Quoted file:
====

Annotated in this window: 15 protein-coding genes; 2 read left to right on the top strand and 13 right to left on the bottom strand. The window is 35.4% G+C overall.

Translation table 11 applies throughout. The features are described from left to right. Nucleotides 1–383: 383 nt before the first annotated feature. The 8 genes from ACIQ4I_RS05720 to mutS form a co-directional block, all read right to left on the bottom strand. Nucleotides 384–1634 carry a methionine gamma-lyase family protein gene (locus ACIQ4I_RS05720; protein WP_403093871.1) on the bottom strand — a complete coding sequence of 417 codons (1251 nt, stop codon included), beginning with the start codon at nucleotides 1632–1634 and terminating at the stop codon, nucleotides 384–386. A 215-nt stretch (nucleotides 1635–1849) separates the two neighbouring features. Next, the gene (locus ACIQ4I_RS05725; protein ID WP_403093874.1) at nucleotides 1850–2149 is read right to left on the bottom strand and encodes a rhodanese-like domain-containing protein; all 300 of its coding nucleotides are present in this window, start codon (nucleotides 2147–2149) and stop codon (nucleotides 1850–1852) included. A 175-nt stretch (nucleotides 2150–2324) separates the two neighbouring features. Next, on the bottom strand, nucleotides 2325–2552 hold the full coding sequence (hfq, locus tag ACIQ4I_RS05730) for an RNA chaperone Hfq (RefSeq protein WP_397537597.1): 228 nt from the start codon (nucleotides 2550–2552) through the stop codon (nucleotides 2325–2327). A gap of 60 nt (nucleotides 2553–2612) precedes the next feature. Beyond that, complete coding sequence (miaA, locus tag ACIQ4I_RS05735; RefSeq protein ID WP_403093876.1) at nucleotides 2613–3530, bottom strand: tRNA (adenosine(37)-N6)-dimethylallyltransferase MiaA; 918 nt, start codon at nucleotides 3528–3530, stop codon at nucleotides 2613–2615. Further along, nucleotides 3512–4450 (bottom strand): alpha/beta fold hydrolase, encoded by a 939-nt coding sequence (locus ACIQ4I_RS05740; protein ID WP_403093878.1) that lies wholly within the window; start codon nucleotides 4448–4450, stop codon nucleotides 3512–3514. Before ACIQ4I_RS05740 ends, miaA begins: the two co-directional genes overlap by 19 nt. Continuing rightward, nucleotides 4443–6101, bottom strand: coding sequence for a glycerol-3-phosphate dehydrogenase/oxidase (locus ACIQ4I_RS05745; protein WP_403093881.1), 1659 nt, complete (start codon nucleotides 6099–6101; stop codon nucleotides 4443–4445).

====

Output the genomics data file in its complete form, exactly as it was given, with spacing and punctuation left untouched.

Annotated in this window: 15 protein-coding genes; 2 read left to right on the top strand and 13 right to left on the bottom strand. The window is 35.4% G+C overall.

Translation table 11 applies throughout. The features are described from left to right. Nucleotides 1–383: 383 nt before the first annotated feature. The 8 genes from ACIQ4I_RS05720 to mutS form a co-directional block, all read right to left on the bottom strand. Nucleotides 384–1634 carry a methionine gamma-lyase family protein gene (locus ACIQ4I_RS05720; protein WP_403093871.1) on the bottom strand — a complete coding sequence of 417 codons (1251 nt, stop codon included), beginning with the start codon at nucleotides 1632–1634 and terminating at the stop codon, nucleotides 384–386. A 215-nt stretch (nucleotides 1635–1849) separates the two neighbouring features. Next, the gene (locus ACIQ4I_RS05725; protein ID WP_403093874.1) at nucleotides 1850–2149 is read right to left on the bottom strand and encodes a rhodanese-like domain-containing protein; all 300 of its coding nucleotides are present in this window, start codon (nucleotides 2147–2149) and stop codon (nucleotides 1850–1852) included. A 175-nt stretch (nucleotides 2150–2324) separates the two neighbouring features. Next, on the bottom strand, nucleotides 2325–2552 hold the full coding sequence (hfq, locus tag ACIQ4I_RS05730) for an RNA chaperone Hfq (RefSeq protein WP_397537597.1): 228 nt from the start codon (nucleotides 2550–2552) through the stop codon (nucleotides 2325–2327). A gap of 60 nt (nucleotides 2553–2612) precedes the next feature. Beyond that, complete coding sequence (miaA, locus tag ACIQ4I_RS05735; RefSeq protein ID WP_403093876.1) at nucleotides 2613–3530, bottom strand: tRNA (adenosine(37)-N6)-dimethylallyltransferase MiaA; 918 nt, start codon at nucleotides 3528–3530, stop codon at nucleotides 2613–2615. Further along, nucleotides 3512–4450 (bottom strand): alpha/beta fold hydrolase, encoded by a 939-nt coding sequence (locus ACIQ4I_RS05740; protein ID WP_403093878.1) that lies wholly within the window; start codon nucleotides 4448–4450, stop codon nucleotides 3512–3514. Before ACIQ4I_RS05740 ends, miaA begins: the two co-directional genes overlap by 19 nt. Continuing rightward, nucleotides 4443–6101, bottom strand: coding sequence for a glycerol-3-phosphate dehydrogenase/oxidase (locus ACIQ4I_RS05745; protein WP_403093881.1), 1659 nt, complete (start codon nucleotides 6099–6101; stop codon nucleotides 4443–4445).